No matter how well you control your powder coating process, you will undoubtedly have defects that need to be reworked. Here are a few simple things that you should know before you make this defect worse and end up scrapping the part.
Before you can begin to figure how to fix a defect, you need to know what you are dealing with. Proper identification is priority number one. First, if the defect is so severe that it cannot be corrected for a cost that is less than the scrap value of the part, you should toss it out without reservation. Next, if the defect is a substrate metal flaw or fabrication mistake (i.e., metal scratch, dent, missing weld, etc.), repainting it is unwise, as it will not correct the problem. Send it back to fabrication for resolution. Finally, if the defect is related to the coating process (i.e., light paint, dirt, fisheye, crater, etc.), then proceed to the next steps: surface preparation and recoating.
Surface preparation procedures need to be matched to the specific coating defect. You have several options:
Light paint defects require no surface prep, except for recoatability issues with the original powder coating. Check with your powder supplier to find out the recoatability of the formula you are using, as some formulas contain wax, Teflon, or other slip agents that make recoating difficult. Additionally, some formulas do not have good intercoat adhesion properties, requiring surface sanding before repainting the part.
Dirt, spits, seeds, bumps, craters, fisheyes, sags, mars, etc. all require spot sanding to remove the surface defect and smooth the surrounding area to a feathered edge before repainting. Start with 120 grit sandpaper and work towards finer grades until the surface is smooth to the touch.
Small localized surface defects can be removed using wet sanding techniques with very fine (1000 to 2000 grit) sandpaper. In this case, keeping the repair area as small as possible is best. Finish off the repair using automotive rubbing/polishing compound and wax using a variable speed polisher and wool bonnet. This method is preferable to recoating the entire part. Of course, if you are using rough or textured coatings this approach will not work and you will have to recoat the part to repair the defect.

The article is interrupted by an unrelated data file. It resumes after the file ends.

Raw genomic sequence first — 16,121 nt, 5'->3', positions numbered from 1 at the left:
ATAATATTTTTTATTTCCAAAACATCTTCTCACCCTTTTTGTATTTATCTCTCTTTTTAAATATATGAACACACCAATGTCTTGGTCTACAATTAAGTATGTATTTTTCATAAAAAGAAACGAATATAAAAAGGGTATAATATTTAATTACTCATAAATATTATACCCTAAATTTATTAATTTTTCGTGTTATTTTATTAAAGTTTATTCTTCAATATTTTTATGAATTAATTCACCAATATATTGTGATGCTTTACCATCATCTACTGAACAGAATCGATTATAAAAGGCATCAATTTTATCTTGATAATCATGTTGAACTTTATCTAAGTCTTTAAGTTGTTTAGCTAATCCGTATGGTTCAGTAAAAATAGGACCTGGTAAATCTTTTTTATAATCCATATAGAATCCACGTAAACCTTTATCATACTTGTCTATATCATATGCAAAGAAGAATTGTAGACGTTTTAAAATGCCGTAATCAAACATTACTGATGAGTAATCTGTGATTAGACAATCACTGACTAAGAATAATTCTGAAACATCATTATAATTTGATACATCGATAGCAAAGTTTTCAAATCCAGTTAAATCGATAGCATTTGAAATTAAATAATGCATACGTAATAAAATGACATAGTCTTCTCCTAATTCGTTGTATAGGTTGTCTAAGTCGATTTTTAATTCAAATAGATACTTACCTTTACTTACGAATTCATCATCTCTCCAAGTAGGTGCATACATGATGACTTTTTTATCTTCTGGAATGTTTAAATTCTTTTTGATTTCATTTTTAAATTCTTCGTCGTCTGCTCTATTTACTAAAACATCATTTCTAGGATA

Defects that are too large for spot repair require complete stripping to remove the original coating. Media blasting (plastic, glass bead, oxide, etc.) can be a fast way to remove the coating. Chemical stripping (hot or cold) can also be effective. However, most people use thermal stripping (back-off, burn-off, molten salt, etc.), as it is quick and cost effective.
After surface preparation, the next step is to recoat the part. Here are your options:
Recoat the parts on the line. When recoating localized repaired areas, turn off the active washer stages (wash, conversion, and seal) to prevent spotting, and use the rinse stages to remove the sanding dust and prepare the part for recoating. However, if the part has been completely stripped, run it as you would a bare part with all washer stages operating. Be sure to apply the new coating to full specified film thickness to achieve the look and feel desired.
Small surface defects and light paint areas can be repaired using liquid touch-up paint, alone or after light sanding. This is the best approach if the defective area is not critical to the functionality of the part, since most liquid touch-up paints do not perform as well as the original powder coating. Liquid touch-up paitns can be packaged in a variety of devices that make their use very convenient (i.e., pens, “white-out” bottles, spray cans, bulk containers, etc.).
In the event that you encounter a defect after powder coating your part, be sure to identify the defect, prep the surface and then pick a method to recoat the pat. Sometimes, no matter how well you control your powder coating process, a defect can occur. Knowing these simple steps can keep you from making the defect worse and having to scrap the part.
Nick Liberto, P.E.,